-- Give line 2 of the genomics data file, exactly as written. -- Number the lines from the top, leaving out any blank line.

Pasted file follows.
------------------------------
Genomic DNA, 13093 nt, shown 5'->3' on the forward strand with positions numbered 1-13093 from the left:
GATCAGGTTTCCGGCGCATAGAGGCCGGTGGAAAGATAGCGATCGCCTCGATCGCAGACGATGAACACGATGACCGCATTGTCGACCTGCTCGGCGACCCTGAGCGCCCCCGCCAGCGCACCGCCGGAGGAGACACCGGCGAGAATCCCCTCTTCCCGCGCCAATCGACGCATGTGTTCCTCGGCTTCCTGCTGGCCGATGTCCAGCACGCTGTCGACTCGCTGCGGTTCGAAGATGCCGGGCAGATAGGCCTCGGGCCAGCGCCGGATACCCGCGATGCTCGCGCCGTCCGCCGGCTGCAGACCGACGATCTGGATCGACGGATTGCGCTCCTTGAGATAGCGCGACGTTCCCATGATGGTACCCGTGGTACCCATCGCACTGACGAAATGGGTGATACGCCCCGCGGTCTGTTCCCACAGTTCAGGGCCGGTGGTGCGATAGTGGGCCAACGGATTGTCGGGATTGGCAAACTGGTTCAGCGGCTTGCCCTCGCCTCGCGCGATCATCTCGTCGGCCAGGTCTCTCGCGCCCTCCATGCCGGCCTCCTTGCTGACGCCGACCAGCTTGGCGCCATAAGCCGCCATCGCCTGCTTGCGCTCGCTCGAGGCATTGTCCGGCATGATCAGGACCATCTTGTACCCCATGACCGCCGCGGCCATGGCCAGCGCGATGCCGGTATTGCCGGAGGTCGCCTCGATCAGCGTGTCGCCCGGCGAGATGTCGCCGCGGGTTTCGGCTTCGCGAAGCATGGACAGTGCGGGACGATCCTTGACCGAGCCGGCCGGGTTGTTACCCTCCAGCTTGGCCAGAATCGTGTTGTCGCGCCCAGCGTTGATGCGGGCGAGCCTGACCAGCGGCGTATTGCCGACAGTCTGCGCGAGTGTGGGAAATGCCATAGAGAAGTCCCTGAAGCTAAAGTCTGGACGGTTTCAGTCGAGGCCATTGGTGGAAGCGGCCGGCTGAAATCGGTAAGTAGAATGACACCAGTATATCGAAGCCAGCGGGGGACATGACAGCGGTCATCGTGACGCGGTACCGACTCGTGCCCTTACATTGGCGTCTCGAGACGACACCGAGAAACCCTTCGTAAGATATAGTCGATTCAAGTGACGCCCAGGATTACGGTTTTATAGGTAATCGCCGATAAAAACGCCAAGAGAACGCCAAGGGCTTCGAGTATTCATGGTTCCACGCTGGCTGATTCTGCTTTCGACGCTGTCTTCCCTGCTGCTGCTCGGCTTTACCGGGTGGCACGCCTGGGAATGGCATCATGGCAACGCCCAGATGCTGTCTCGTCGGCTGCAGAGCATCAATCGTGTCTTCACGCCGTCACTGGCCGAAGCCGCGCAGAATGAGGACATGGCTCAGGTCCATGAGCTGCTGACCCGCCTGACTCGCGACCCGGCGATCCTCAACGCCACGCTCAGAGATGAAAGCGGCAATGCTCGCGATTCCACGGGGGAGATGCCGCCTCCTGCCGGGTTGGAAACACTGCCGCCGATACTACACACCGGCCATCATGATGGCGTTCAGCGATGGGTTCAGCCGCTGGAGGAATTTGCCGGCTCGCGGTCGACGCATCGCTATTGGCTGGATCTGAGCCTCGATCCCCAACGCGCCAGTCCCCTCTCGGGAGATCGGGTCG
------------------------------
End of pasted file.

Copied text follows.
GATCAGGTTTCCGGCGCATAGAGGCCGGTGGAAAGATAGCGATCGCCTCGATCGCAGACGATGAACACGATGACCGCATTGTCGACCTGCTCGGCGACCCTGAGCGCCCCCGCCAGCGCACCGCCGGAGGAGACACCGGCGAGAATCCCCTCTTCCCGCGCCAATCGACGCATGTGTTCCTCGGCTTCCTGCTGGCCGATGTCCAGCACGCTGTCGACTCGCTGCGGTTCGAAGATGCCGGGCAGATAGGCCTCGGGCCAGCGCCGGATACCCGCGATGCTCGCGCCGTCCGCCGGCTGCAGACCGACGATCTGGATCGACGGATTGCGCTCCTTGAGATAGCGCGACGTTCCCATGATGGTACCCGTGGTACCCATCGCACTGACGAAATGGGTGATACGCCCCGCGGTCTGTTCCCACAGTTCAGGGCCGGTGGTGCGATAGTGGGCCAACGGATTGTCGGGATTGGCAAACTGGTTCAGCGGCTTGCCCTCGCCTCGCGCGATCATCTCGTCGGCCAGGTCTCTCGCGCCCTCCATGCCGGCCTCCTTGCTGACGCCGACCAGCTTGGCGCCATAAGCCGCCATCGCCTGCTTGCGCTCGCTCGAGGCATTGTCCGGCATGATCAGGACCATCTTGTACCCCATGACCGCCGCGGCCATGGCCAGCGCGATGCCGGTATTGCCGGAGGTCGCCTCGATCAGCGTGTCGCCCGGCGAGATGTCGCCGCGGGTTTCGGCTTCGCGAAGCATGGACAGTGCGGGACGATCCTTGACCGAGCCGGCCGGGTTGTTACCCTCCAGCTTGGCCAGAATCGTGTTGTCGCGCCCAGCGTTGATGCGGGCGAGCCTGACCAGCGGCGTATTGCCGACAGTCTGCGCGAGTGTGGGAAATGCCATAGAGAAGTCCCTGAAGCTAAAGTCTGGACGGTTTCAGTCGAGGCCATTGGTGGAAGCGGCCGGCTGAAATCGGTAAGTAGAATGACACCAGTATATCGAAGCCAGCGGGGGACATGACAGCGGTCATCGTGACGCGGTACCGACTCGTGCCCTTACATTGGCGTCTCGAGACGACACCGAGAAACCCTTCGTAAGATATAGTCGATTCAAGTGACGCCCAGGATTACGGTTTTATAGGTAATCGCCGATAAAAACGCCAAGAGAACGCCAAGGGCTTCGAGTATTCATGGTTCCACGCTGGCTGATTCTGCTTTCGACGCTGTCTTCCCTGCTGCTGCTCGGCTTTACCGGGTGGCACGCCTGGGAATGGCATCATGGCAACGCCCAGATGCTGTCTCGTCGGCTGCAGAGCATCAATCGTGTCTTCACGCCGTCACTGGCCGAAGCCGCGCAGAATGAGGACATGGCTCAGGTCCATGAGCTGCTGACCCGCCTGACTCGCGACCCGGCGATCCTCAACGCCACGCTCAGAGATGAAAGCGGCAATGCTCGCGATTCCACGGGGGAGATGCCGCCTCCTGCCGGGTTGGAAACACTGCCGCCGATACTACACACCGGCCATCATGATGGCGTTCAGCGATGGGTTCAGCCGCTGGAGGAATTTGCCGGCTCGCGGTCGACGCATCGCTATTGGCTGGATCTGAGCCTCGATCCCCAACGCGCCAGTCCCCTCTCGGGAGATCGGGTCG